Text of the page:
- Meaning: Be very busy doing many different things
- Example: I’ve been running about all week getting everything ready for the holidays.
- Meaning: Cross by running
- Example: The police ran across the bridge to catch the criminal.
- Meaning: Find or discover by chance
- Example: While I was cleaning the kitchen cupboards, I ran across Mother’s recipe for Cornish game hens.
- Meaning: Chase
- Example: That dog will get hurt if he continues to run after cars.
- Meaning: Make a determined effort to win someone’s affections
- Example: She runs after any man in uniform!
- Meaning: Oppose, make difficulties.
- Example: Luck is really running against you tonight!
- Meaning: Leave; to make one’s way somewhere else
- Example: Well I must be running along now or I’ll be late for supper.
- Meaning: Be very busy doing many different things
- Example: I don’t want to run around all week getting everything ready for the holidays.
Run around after
- Meaning: Spend a lot of time doing things for another person or group of people
- Example: I have spent all morning running around after the kids.
My students always laugh when they learn how the names of popular Japanese media have been translated into English.
Some are extremely literal—the famous 1997 Studio Ghibli film, for example, is Mononoke-hime in Japanese and Princess Ehime in English. The names of most Dragon Ball characters in the English adaptation have stayed faithful to their Japanese origins, too: Kuririn is Krillin, Freeza is Frieza, Buruma is Bulma, Bejita is Vegeta, Torankusu is Trunks, and so on.
However, importers of other Japanese media have taken much more creative license with their naming; here’s a list of 10 Japanese media things and their English counterparts:
|Film||Hauru no Ugoku Shiro||Howl’s Moving Castle|
|Children’s show||Sūpā Sentai Shirīzu||Mighty Morphin’ Power Rangers|
|Game show||Fūun! Takeshi-jō||Most Extreme Elimination Challenge|
|Anime||Hagane no Renkinjutsushi||Fullmetal Alchemist|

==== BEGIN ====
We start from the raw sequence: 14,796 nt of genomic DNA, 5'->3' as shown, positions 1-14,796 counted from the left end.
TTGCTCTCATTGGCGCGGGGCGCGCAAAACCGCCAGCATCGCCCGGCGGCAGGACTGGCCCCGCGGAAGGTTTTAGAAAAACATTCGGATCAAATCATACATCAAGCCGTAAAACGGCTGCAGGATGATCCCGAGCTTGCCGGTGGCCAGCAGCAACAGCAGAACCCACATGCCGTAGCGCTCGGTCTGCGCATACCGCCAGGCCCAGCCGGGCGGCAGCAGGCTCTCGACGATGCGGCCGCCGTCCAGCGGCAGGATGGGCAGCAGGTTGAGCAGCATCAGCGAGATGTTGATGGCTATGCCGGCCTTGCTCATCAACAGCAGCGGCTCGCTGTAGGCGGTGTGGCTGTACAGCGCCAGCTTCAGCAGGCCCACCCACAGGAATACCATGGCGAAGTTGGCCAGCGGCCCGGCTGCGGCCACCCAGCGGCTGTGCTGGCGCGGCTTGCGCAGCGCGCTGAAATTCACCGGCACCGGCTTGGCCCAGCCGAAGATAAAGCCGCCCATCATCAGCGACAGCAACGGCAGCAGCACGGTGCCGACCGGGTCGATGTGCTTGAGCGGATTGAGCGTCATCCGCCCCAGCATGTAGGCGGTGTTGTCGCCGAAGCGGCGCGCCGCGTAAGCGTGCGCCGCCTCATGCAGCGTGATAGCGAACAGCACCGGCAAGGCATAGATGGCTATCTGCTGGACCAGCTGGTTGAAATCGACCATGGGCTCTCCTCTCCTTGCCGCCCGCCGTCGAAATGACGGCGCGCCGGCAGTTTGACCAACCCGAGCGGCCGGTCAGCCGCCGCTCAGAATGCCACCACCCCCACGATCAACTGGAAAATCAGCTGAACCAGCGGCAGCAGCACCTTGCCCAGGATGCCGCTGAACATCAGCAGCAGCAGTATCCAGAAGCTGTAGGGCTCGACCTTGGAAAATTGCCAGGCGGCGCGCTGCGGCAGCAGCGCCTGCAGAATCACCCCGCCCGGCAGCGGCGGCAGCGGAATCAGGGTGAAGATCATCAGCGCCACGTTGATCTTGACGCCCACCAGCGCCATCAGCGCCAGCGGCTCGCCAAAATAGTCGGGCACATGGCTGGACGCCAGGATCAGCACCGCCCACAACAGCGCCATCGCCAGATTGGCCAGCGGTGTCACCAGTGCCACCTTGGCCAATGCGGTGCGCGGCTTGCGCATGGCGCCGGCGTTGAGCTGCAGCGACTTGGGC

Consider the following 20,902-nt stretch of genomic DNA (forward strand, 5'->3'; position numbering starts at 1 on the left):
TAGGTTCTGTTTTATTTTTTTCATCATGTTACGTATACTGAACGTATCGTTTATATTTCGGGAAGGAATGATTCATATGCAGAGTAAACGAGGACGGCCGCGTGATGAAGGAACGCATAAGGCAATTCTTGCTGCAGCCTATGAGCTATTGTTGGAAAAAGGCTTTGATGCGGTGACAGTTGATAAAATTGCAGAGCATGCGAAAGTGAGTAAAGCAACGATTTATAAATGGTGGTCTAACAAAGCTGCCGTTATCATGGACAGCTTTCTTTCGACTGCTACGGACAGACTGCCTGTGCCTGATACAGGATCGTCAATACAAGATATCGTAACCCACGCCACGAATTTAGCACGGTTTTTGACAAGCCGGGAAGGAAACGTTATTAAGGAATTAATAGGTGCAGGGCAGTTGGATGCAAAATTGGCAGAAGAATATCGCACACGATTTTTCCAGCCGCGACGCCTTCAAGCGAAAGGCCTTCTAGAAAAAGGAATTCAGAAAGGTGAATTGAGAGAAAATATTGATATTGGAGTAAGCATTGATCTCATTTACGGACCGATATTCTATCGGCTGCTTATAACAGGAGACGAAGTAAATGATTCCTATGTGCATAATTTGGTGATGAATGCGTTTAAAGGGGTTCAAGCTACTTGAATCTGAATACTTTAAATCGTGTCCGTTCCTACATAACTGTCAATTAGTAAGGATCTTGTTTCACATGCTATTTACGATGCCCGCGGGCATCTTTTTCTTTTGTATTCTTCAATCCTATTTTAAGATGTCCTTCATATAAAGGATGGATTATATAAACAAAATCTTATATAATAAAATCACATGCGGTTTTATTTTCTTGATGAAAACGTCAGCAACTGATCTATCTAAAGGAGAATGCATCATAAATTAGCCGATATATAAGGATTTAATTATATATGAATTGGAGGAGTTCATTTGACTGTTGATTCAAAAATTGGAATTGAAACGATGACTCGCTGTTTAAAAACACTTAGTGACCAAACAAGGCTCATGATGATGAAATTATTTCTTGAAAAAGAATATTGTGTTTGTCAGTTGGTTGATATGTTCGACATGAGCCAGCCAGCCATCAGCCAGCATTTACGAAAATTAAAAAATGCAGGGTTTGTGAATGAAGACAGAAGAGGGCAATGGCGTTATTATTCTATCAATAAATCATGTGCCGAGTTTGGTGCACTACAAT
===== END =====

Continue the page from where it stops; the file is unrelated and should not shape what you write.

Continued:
|Film||Kaze Tachinu||The Wind Rises|
|Manga||Shingeki no Kyojin||Attack on Titan|
October is one of my favorite months, in my favorite season. The weather is finally getting cooler, delicious fall flavors are appearing on cafe menus, and it’s nearly time for my favorite holiday, Halloween. Right now I’m trying to decide on a fun new costume for our Halloween week celebrations. In previous years I’ve been a ghost, a horse, and a Star Wars character. What should I be this year? What would you like to see? I’d love to hear any suggestions or requests, and I’m looking forward to seeing everyone else’s costumes!
I’ve often heard the term “Yes Man” used negatively. A “Yes Man” could literally be someone who is unable to say no to simple or grand requests, making them a total pushover. A “Yes Man” could also be someone who sucks up to their boss or coworkers by taking on all extra work. I’ve recently read a book that has positively changed the meaning of a “Yes Man” for me. Incidentally, this book is also called Yes Man. It was written by Danny Wallace and chronicles his adventures of saying “yes” to everything in an attempt to bring more openness and satisfaction into his life. Seriously, he says yes to every credit card offer, every invitation, every weekend outing, every. thing. Even an eventual marriage proposal! This newfound willingness to accept all offers leads him on a journey of self-discovery and overall life improvement.